Testing for Leakiness
The intent of Double UP is to introduce overexpression or knockdown in combination with the red fluorophore to distinguish if and how the red experimental cells differ from the green control cells. It was expected that some red cells would be dimly green, and this was observed (dashed circles, Figure 3A). Red cells that were dimly green were expected because both Double UP and Cre share the same CAG promoter and therefore mNeon will be transcribed simultaneously with Cre prior to Cre-mediated recombination of Double UP. Examining seven brains electroporated with Double UP and pCAG-Cre, 1.0% of red cells had a green signal bright enough to be identified as both red and green cells by the TRON program. We have introduced a test in TRON to detect and disregard double positive cells, which was implemented for all studies other than those testing for leakiness. We believe double positive cells to be a result of rare instances when either Cre plasmids/protein transcribe or translate slowly, or when one or more copies of Double UP are slow to recombine for reasons that are unclear. Because it is expected that the first fluorophore will always be expressed at least briefly, any overexpression or knockdown is always associated with the second fluorophore.
Figure 3. Double UP is not “leaky.” Three tests to determine if green cells express any red protein or associated manipulation. (A) High power image of two adjacent neurons, one green and one red, taken with a 63x/1.4NA oil objective. In the green neuron (solid oval), no signal is visible in the red channel. In the red neuron (dashed oval), a faint signal is visible in the green channel. (B) Number of green and red cells of greater than 1000 units of brightness per slice in Double UP +Cre (three slices, mean = 425 green/320 red cells), Double UP No Cre (four slices, mean = 382 green/0.25 red cells), and Double UP +ERT2-Cre-ERT2 (three slices, mean = 370 green/three red cells). Error bars indicate SEM. All images acquired with identical settings. (C) Quantification of the brightness in the red channel of red neurons from 90 neurons across three brains for: red neurons from Double UP +Cre, as well as green neurons from brains having received Double UP without Cre and Double UP +CreER. Dot above box and whiskers in “Green Cells” column with No Cre indicate an outlier. All other points are contained within the whiskers (Tukey). Boxes are 25/75%, median is also shown. (D) Schematic of Double UP-HA. (E) Western blots of protein from CAD cells transfected with 10 μg of Double UP and either 1 ng/μL pCAG-Cre or no Cre. Quantification done on HA exposed for 2 s, 120 s exposure only shown for reference. (F) Amount of HA protein detected in each condition. The average HA signal in three experiments was slightly less than background. **p = 0.0017, unpaired two-tailed t-test of three experimental replicates. Lines indicate mean and SD.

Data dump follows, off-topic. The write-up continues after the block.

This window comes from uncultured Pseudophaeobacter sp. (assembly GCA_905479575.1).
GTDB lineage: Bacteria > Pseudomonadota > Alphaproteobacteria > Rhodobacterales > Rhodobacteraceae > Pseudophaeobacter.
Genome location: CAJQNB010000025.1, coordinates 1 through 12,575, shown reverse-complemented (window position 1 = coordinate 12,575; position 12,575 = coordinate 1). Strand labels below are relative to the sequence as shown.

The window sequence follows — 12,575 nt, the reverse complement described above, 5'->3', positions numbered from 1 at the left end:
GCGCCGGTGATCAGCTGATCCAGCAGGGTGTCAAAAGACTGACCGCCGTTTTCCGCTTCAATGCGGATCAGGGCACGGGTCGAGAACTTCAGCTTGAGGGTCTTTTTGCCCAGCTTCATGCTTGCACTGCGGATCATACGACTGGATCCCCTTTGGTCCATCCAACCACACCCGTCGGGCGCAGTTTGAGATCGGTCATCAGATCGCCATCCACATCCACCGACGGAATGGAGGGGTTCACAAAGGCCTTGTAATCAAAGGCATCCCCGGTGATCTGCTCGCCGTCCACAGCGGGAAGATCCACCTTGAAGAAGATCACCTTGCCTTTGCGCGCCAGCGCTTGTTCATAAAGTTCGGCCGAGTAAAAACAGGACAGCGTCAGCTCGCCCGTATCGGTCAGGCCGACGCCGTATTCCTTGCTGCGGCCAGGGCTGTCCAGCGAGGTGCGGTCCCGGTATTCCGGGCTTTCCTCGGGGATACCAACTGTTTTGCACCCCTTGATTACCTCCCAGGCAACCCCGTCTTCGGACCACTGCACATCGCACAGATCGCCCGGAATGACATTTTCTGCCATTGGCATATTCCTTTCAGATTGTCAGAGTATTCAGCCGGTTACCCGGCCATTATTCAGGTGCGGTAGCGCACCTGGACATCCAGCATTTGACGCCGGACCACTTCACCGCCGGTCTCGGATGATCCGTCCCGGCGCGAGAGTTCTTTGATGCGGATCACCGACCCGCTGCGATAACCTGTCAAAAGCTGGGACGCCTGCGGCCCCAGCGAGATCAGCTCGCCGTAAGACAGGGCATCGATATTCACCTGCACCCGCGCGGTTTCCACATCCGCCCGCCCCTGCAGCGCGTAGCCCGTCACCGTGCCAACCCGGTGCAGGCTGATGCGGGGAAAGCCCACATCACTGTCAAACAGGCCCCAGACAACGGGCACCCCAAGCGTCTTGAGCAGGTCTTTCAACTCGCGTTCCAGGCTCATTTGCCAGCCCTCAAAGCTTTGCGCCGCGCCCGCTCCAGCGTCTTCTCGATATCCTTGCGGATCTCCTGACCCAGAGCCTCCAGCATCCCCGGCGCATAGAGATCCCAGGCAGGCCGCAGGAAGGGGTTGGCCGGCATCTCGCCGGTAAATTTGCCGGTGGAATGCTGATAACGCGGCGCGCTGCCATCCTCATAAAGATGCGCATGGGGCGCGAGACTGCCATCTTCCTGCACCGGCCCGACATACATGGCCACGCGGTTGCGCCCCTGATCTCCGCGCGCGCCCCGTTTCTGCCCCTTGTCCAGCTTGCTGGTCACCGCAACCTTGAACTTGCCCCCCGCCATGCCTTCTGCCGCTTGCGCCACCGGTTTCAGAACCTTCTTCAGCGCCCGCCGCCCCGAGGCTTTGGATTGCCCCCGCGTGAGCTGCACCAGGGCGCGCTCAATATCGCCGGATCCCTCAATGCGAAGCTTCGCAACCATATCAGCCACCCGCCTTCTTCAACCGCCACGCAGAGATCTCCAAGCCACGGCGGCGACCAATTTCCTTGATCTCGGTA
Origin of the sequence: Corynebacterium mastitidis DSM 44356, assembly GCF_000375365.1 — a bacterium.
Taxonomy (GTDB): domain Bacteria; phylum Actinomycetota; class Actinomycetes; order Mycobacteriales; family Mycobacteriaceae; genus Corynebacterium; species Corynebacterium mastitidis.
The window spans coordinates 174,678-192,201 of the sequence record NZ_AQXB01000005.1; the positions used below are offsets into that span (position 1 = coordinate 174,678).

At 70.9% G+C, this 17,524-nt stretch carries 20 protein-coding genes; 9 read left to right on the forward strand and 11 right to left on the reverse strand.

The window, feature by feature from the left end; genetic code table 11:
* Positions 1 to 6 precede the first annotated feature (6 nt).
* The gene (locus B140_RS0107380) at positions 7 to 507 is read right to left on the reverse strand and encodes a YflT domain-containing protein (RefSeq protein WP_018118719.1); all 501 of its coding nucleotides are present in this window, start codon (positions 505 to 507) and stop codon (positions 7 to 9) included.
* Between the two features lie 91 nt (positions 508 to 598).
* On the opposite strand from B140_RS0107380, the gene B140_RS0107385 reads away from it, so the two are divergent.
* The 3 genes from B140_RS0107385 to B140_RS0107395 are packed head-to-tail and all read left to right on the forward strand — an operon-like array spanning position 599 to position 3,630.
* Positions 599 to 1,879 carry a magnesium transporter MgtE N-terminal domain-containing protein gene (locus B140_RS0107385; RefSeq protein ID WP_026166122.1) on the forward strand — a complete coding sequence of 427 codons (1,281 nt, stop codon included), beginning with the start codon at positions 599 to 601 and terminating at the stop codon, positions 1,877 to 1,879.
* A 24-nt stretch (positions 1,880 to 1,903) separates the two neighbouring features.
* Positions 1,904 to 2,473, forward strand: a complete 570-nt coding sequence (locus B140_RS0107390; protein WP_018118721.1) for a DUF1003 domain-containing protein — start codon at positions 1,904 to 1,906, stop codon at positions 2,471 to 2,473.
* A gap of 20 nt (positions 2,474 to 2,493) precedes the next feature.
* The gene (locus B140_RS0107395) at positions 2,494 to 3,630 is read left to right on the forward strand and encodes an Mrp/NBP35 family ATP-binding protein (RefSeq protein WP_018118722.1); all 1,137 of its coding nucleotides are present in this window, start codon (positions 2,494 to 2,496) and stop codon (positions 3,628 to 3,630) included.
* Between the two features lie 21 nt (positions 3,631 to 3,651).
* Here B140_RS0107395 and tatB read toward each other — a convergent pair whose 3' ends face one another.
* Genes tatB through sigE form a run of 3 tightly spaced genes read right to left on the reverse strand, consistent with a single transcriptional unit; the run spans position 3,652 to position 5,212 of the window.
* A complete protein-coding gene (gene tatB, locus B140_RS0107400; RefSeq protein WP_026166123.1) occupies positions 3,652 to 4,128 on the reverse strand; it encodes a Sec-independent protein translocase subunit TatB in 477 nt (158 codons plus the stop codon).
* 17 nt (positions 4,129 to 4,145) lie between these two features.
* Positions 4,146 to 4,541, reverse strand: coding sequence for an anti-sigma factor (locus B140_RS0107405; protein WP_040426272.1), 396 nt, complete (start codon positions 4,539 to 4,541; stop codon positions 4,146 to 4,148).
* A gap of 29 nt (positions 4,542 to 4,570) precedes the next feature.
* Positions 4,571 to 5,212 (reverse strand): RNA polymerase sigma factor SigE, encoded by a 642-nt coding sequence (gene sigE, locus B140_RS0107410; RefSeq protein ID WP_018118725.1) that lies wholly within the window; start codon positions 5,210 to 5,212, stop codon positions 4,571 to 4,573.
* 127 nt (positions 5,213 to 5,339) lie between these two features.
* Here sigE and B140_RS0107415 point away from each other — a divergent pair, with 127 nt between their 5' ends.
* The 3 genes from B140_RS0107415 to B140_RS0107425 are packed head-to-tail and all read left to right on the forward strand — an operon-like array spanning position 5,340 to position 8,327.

It is acceptable, and likely unavoidable, for red (Cre-positive) cells to express mNeon. However, for the success of Double UP, it is vitally important that green (Cre-negative) cells do not express any mScarlet (solid oval, Figure 3A) or any associated overexpression or knockdown; a potential problem we are defining as “leakiness.” If Double UP was leaky, putative control cells would have either overexpressed protein or shRNA, and therefore be inappropriate controls. The design of Double UP also allows for delayed activation of both the red fluorescent protein and overexpression or knockdown, by transfecting limiting doses of CreER and timed administration of tamoxifen. We therefore also tested the system for leakiness using pCAG-ERT2-Cre-ERT2 (Matsuda and Cepko, 2007) (pCAG-CreER), without administration of tamoxifen. To test for leakiness, we undertook multiple tests. First, IUE was performed with Double UP (2 μg/μL) and either no Cre, pCAG-CreER (15 ng/μL), or pCAG-Cre (15 ng/μL). Sections from the pCAG-Cre brains were used to establish settings such that a few pixels were saturated, and then unchanged between conditions. Rather than using automatic thresholding for the TRON program, images for this set of experiments were artificially thresholded at 1000 gray values, out of 65,535 possible. This gray value was an artificially low threshold, designed to detect even very dim cells. In the absence of Cre, there was a single red cell slightly above this threshold across four sections from four different brains (Figure 3B, column 4). IUE of Double UP and pCAG-CreER resulted in three to four red cells in each section (compared with several hundred green cells) (Figure 3B, column 6), and IUE of Double UP and pCAG-Cre resulted in roughly equal populations of green and red cells (Figure 3B, columns 1 and 2). These results demonstrate that in Cre negative cells, there is virtually no recombination of Double UP. It was not a surprise that Double UP with CreER (without tamoxifen) was more leaky than Double UP without Cre, as CreER has been previously shown to have a low level of activity in the absence of exogenous tamoxifen/estrogen (Matsuda and Cepko, 2007). This is a known but acceptable tradeoff for the ability to have temporal control of activation.